Afghanistan has been plagued by war since the Soviet Military Intervention of the 1970s during the Cold War era. The 16-year civil war has impacted the foreign policies of many countries over the years. The fight between the Taliban insurgency and international collation forces has resulted in mass displacement, poverty, discrimination, human rights violations and destitution.
Despite the precarious stalemate reached, there were still an aggregate 3,500 civilian casualties last year, with insuperable pressure on humanitarian agencies and aid workers. According to the United Nations Office for the Coordination of Humanitarian Affairs, over 296,000 individuals have been internally displaced since January 2017.
Foreign aid encompasses emergency assistance, food aid, military assistance and humanitarian and development aid. Consequently, foreign aid continues to be a vital question in solving the “Afghanistan Problem”, as it has been called. Even though foreign aid to Afghanistan has been quite successful over the years, with over 2.2 million individuals reached in the last quarter of 2017 alone, it is becoming a concern for stakeholder groups, organizations and countries involved. Phantom aid is an especially significant issue in Afghanistan, as it never reaches the correct source and fails to address poverty and other associated problems.
Even though Afghanistan’s GDP has been averaging around 3.6 percent annually since 2002 and the economy is showing progress, terrorism still remains one of the most pressing issues in the country. There are many splintered terrorist groups still existing in the country. For instance, the Haqqani Terrorist Network remains one the most hostile wings of the Taliban. Terrorist groups are blocking lines of communication in Afghanistan and further destabilizing the country. Army camps and soldier are imperiled by the threat of terrorism in the country. Owing to the recent surge in violence, the Red Cross is temporarily suspending its aid operations to protect aid workers and civilians.
However, many countries are coming forward to provide foreign aid to Afghanistan. China is coming close to matching the U.S. budget of foreign aid to Afghanistan and is one of the leading donors to the country. It is working with the World Food Programme to provide emergency food aid.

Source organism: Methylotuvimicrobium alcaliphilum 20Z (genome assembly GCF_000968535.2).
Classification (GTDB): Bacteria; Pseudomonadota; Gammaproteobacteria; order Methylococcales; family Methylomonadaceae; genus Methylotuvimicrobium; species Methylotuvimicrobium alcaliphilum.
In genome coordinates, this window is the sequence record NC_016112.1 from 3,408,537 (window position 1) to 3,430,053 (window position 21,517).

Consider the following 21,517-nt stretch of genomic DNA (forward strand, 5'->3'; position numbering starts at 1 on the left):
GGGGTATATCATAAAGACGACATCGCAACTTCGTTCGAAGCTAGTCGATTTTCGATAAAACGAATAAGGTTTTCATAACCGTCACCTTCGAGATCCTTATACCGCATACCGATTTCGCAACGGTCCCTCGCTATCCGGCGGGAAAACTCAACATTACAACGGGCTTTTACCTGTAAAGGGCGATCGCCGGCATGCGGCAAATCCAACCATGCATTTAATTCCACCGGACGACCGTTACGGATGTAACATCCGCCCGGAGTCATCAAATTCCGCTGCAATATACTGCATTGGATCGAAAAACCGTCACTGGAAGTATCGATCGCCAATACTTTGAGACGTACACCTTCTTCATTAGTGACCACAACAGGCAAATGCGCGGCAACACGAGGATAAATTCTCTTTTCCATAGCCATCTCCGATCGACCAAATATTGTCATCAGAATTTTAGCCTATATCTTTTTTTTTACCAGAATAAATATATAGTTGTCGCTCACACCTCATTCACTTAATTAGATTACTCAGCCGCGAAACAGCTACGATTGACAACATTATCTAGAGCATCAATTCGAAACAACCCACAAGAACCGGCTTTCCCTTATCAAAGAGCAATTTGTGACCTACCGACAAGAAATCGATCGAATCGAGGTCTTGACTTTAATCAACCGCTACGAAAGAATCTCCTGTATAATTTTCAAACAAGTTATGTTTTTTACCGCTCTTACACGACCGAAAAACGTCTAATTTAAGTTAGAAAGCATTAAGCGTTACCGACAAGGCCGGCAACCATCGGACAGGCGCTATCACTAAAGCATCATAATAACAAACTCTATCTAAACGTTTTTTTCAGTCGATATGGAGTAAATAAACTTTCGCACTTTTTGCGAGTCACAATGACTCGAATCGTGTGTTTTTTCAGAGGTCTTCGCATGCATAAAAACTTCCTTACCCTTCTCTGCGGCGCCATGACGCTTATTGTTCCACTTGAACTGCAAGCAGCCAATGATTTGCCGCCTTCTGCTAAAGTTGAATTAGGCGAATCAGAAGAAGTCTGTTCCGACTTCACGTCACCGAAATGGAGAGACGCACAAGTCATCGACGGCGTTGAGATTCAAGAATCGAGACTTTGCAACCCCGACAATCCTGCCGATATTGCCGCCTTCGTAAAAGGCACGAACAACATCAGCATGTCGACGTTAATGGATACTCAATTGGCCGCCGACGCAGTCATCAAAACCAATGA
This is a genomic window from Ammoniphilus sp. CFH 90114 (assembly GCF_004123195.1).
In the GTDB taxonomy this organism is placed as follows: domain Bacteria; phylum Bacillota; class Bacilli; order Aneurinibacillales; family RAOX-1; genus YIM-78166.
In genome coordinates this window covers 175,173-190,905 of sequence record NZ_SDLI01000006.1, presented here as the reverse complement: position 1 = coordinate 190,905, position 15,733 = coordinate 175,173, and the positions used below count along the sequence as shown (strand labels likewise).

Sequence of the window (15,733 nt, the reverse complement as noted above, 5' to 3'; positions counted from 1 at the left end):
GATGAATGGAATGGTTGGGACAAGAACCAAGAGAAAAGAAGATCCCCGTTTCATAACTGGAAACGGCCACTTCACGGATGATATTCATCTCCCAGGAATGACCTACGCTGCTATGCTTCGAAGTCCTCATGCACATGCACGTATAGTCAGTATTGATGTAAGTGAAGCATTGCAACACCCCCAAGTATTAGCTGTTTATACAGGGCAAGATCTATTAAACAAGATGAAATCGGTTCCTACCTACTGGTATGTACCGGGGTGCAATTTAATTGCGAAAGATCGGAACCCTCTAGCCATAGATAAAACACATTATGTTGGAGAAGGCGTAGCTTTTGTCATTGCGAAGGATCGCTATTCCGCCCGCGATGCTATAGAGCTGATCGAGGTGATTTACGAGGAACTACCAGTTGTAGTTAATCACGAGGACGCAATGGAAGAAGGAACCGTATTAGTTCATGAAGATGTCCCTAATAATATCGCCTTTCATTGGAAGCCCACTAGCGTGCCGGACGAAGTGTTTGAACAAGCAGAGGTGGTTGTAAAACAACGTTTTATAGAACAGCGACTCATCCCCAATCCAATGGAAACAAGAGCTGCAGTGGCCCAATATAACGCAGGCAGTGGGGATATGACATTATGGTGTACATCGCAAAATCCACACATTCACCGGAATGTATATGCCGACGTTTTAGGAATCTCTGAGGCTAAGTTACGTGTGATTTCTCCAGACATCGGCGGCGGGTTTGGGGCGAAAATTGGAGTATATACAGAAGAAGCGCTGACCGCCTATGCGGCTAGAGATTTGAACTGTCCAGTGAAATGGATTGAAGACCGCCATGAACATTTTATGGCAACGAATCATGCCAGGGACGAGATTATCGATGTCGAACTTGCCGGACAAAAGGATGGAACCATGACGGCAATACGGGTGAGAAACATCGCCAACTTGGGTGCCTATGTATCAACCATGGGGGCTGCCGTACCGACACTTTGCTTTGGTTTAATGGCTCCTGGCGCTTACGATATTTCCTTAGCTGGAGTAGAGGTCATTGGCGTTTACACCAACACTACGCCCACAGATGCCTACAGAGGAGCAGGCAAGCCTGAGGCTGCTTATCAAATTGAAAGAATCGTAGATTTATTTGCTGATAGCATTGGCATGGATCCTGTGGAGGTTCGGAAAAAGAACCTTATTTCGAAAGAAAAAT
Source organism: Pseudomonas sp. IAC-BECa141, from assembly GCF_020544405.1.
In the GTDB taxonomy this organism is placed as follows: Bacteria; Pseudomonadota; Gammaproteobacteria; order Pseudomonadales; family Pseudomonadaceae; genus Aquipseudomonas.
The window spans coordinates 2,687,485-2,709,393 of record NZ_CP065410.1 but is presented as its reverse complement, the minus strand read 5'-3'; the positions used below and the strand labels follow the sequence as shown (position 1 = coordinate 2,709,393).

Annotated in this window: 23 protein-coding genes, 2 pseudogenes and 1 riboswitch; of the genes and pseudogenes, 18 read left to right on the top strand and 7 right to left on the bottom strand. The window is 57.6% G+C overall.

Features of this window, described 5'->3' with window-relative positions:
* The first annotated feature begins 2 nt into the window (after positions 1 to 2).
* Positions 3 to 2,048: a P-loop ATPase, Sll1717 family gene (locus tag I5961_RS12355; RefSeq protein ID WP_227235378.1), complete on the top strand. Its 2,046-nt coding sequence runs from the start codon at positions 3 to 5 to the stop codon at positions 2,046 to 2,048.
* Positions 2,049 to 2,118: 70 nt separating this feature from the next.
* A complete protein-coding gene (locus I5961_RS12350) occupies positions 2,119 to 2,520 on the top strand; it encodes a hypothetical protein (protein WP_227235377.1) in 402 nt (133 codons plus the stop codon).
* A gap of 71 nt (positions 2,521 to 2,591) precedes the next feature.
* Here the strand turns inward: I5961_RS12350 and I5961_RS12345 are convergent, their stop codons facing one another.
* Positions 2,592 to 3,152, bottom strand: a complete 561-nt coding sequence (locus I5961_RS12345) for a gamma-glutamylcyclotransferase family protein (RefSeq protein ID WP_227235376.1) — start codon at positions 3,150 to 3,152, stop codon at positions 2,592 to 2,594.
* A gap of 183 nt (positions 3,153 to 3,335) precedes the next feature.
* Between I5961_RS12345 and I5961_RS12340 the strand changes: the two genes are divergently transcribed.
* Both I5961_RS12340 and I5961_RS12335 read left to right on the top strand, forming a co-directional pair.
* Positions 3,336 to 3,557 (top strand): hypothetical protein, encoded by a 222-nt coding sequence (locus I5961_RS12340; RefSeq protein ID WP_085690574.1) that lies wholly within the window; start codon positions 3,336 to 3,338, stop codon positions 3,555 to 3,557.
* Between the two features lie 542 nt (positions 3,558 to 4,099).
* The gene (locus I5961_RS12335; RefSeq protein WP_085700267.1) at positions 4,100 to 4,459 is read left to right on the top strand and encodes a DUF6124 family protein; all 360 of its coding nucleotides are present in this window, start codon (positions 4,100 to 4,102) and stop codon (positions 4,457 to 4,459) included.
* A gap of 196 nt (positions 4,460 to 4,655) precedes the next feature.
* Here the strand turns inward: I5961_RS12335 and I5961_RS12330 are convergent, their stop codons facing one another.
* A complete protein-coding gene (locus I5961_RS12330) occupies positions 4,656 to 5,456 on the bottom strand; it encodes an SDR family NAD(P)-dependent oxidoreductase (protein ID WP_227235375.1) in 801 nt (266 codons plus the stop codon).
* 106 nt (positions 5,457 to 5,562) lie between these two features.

India is also a vital provider of sustainable foreign aid to Afghanistan. Since 2002, India has contributed a massive $2 billion in foreign aid to the country, both in civil and military assistance. India is also very involved in reconstruction and infrastructure projects in Afghanistan. The Salma Dam has been an especially crucial development. U.S. Secretary of State Rex Tillerson is aiming to cement stronger ties with India. The two countries will collaborate on solving key issues like terrorism, and working towards political and economic strategies.
Furthermore, over 116 community projects will be developed in 31 major provinces in the realms of education, healthcare, flood control, renewable energy, agriculture and sanitation. India is also providing aid to fund 300 small development projects and working to bolster its military aid to the Afghan National Defense and Security Forces.
However, according to findings by Aiddata, aid efforts remain poor due to the lack of transparency and corruption in the provision of aid to the country and the motives of stakeholder groups involved. Existing immobilities in infrastructure and other aspects are debilitating the progress of foreign aid to Afghanistan. Improving two-way communication in communities in Afghanistan will greatly improve the provision of aid. Foreign aid to Afghanistan must be sustainable for the long-term recovery of the people and the economy, and building the resilience and capacity of governments and businesses.
– Shivani Ekkanath